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Palmers Brewery gives to Chesil Trust sailing fund
A DORSET brewery has donated £7,000 to help people to enjoy the thrill of sailing with the help of 49er stars Ben Rhodes and Stevie Morrison.
The duo took time out from training in Weymouth to receive the cheque on behalf of the Chesil Trust.
Palmers Brewery from Bridport have been donating five pence from every pint of Dorset Gold to the Trust that helps get young or disabled people out on the water.
In total, Palmers has donated £23,500 since it began supporting the Chesil Trust in 2007.
David Dunn, Chairman of the Trustees of the Chesil Trust, said: “For over five years, Palmers Brewery has been one of our most generous sponsors.
“Their support helps us keep running our Sail for a Fiver programme, which so far has introduced around 11,000 children to sailing. We’re also able to put those who shine through the RYA course Level 2.”
Cleeves Palmer, Sales and Marketing Director at Palmers Brewery, who donated a barrel of Palmers Dorset Gold to Ben Rhodes on his wedding day in September, said: “We’re very keen to help the continual development of community sailing in Weymouth, providing opportunities to help build a sporting legacy.
“Chesil Trust events have always been a tremendous success and we’re delighted to introduce more children to the exciting sport of sailing. Who knows, we’ll perhaps discover among them the next generation of Olympians.”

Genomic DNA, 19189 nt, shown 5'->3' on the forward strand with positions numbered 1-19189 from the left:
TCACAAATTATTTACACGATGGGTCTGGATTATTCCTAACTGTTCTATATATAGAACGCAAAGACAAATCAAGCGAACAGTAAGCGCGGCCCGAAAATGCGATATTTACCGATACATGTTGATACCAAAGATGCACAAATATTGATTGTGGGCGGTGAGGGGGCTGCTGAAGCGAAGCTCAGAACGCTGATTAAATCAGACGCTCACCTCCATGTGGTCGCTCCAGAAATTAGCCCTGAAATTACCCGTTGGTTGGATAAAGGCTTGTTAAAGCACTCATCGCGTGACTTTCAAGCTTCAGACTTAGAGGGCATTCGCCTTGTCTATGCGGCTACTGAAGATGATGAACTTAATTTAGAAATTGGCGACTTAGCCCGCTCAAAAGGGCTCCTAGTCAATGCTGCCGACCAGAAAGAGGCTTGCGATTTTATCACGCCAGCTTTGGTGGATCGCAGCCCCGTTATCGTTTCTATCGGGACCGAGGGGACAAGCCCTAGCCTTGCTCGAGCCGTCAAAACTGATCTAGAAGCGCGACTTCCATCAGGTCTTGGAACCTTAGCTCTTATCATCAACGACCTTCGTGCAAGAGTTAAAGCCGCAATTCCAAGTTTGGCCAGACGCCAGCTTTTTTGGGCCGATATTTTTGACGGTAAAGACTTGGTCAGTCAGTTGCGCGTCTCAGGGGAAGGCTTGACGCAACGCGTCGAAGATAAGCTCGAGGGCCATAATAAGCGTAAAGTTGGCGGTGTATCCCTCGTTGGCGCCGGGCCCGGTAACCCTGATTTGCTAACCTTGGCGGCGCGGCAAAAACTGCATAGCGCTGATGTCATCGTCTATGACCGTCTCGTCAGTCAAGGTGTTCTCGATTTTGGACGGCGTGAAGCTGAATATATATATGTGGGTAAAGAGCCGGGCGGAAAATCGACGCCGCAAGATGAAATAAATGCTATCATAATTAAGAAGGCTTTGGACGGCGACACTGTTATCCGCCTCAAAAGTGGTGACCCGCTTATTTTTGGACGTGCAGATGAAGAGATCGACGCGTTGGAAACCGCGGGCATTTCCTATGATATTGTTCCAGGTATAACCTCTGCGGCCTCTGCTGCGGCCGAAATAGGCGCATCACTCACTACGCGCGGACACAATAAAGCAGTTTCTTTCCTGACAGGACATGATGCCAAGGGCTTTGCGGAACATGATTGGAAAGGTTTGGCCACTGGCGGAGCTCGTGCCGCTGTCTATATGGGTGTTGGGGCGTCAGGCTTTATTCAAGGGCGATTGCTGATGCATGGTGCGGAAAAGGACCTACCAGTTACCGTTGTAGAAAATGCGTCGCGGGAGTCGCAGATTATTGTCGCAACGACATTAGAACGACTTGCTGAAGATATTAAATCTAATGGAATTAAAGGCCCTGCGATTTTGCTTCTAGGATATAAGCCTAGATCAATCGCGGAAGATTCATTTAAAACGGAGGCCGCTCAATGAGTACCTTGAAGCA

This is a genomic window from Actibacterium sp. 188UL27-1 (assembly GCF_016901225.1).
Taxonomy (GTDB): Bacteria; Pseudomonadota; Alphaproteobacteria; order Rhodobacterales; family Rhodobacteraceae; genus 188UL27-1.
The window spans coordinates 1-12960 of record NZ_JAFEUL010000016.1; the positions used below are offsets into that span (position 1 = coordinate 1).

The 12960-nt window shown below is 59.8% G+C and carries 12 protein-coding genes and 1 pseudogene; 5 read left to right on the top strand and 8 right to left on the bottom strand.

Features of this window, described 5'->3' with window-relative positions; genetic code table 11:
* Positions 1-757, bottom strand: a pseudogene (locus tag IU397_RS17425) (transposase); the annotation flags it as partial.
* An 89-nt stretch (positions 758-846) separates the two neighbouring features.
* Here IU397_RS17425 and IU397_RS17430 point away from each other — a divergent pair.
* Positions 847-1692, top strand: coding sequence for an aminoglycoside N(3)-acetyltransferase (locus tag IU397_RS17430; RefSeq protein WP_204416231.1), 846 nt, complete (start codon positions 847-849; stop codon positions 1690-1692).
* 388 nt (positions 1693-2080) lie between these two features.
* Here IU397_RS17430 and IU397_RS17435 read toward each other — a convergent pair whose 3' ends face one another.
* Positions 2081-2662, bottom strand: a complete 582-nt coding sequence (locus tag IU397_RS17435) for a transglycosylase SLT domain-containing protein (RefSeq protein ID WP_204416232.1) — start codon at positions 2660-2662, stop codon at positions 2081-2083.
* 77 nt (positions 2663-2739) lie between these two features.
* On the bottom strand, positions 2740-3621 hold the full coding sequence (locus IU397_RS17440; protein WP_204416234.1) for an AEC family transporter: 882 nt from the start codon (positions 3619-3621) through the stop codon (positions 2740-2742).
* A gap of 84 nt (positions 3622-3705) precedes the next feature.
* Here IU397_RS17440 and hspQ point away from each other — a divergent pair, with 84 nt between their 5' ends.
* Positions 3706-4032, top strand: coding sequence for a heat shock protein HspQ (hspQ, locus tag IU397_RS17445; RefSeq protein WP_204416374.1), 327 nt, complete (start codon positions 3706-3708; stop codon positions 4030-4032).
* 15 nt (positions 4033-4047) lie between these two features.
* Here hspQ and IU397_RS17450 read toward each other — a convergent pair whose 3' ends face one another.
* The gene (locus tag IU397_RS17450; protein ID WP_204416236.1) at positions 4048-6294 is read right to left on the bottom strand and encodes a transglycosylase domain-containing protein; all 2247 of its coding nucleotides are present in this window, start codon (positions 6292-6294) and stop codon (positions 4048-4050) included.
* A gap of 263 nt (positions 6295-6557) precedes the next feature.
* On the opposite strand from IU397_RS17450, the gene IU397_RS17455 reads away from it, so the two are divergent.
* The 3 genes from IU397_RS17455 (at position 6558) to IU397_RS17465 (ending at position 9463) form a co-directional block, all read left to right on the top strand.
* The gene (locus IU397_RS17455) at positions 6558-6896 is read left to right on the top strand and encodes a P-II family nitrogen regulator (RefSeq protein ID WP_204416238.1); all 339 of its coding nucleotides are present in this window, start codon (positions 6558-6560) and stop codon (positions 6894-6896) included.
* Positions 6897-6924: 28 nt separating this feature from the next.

Rhodes and Morrison came fifth in this year’s 49er class in the Olympic sailing events held in the borough and they will start training for the Rio 2016 Olympic Games in March.
The pair said that Palmers Brewery and the Chesil Trust were providing an amazing opportunity and a legacy for youngsters in the area.
Rhodes said: ‘The Chesil Trust is a great charity that offers amazing support and could be the only chance some people have to experience sailing.’ Morrison said that the brewery was ‘close to their hearts’ and that Prince Charles had christened their boat with a bottle.
He said: ‘The Olympics is about a legacy and the work done by the Chesil Trust is trying to help make the legacy a reality.”